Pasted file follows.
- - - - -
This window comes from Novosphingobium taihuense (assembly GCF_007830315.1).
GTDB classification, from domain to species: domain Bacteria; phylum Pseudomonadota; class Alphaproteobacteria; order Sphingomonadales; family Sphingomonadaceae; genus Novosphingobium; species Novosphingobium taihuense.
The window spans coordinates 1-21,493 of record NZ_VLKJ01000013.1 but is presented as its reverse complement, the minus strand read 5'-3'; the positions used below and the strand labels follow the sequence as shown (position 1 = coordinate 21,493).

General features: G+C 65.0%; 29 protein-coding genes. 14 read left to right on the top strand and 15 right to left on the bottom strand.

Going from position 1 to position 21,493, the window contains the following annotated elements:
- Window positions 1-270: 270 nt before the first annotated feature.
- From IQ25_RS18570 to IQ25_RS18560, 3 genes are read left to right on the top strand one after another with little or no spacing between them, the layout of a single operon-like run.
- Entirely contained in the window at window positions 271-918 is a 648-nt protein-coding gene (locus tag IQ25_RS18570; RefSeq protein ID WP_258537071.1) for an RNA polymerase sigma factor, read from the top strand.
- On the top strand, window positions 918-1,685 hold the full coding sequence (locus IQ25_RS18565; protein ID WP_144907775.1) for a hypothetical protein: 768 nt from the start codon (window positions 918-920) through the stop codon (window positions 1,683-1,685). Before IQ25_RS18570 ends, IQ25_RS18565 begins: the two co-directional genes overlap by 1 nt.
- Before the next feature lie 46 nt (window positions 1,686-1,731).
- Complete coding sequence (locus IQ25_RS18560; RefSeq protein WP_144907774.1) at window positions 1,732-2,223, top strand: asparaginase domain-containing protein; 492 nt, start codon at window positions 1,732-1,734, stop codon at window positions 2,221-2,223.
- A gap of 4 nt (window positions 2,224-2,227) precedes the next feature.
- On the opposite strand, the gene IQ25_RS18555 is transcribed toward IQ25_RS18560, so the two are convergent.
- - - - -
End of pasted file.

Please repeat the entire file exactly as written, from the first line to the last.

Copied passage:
This window comes from Novosphingobium taihuense (assembly GCF_007830315.1).
GTDB classification, from domain to species: domain Bacteria; phylum Pseudomonadota; class Alphaproteobacteria; order Sphingomonadales; family Sphingomonadaceae; genus Novosphingobium; species Novosphingobium taihuense.
The window spans coordinates 1-21,493 of record NZ_VLKJ01000013.1 but is presented as its reverse complement, the minus strand read 5'-3'; the positions used below and the strand labels follow the sequence as shown (position 1 = coordinate 21,493).

General features: G+C 65.0%; 29 protein-coding genes. 14 read left to right on the top strand and 15 right to left on the bottom strand.

Going from position 1 to position 21,493, the window contains the following annotated elements:
- Window positions 1-270: 270 nt before the first annotated feature.
- From IQ25_RS18570 to IQ25_RS18560, 3 genes are read left to right on the top strand one after another with little or no spacing between them, the layout of a single operon-like run.
- Entirely contained in the window at window positions 271-918 is a 648-nt protein-coding gene (locus tag IQ25_RS18570; RefSeq protein ID WP_258537071.1) for an RNA polymerase sigma factor, read from the top strand.
- On the top strand, window positions 918-1,685 hold the full coding sequence (locus IQ25_RS18565; protein ID WP_144907775.1) for a hypothetical protein: 768 nt from the start codon (window positions 918-920) through the stop codon (window positions 1,683-1,685). Before IQ25_RS18570 ends, IQ25_RS18565 begins: the two co-directional genes overlap by 1 nt.
- Before the next feature lie 46 nt (window positions 1,686-1,731).
- Complete coding sequence (locus IQ25_RS18560; RefSeq protein WP_144907774.1) at window positions 1,732-2,223, top strand: asparaginase domain-containing protein; 492 nt, start codon at window positions 1,732-1,734, stop codon at window positions 2,221-2,223.
- A gap of 4 nt (window positions 2,224-2,227) precedes the next feature.
- On the opposite strand, the gene IQ25_RS18555 is transcribed toward IQ25_RS18560, so the two are convergent.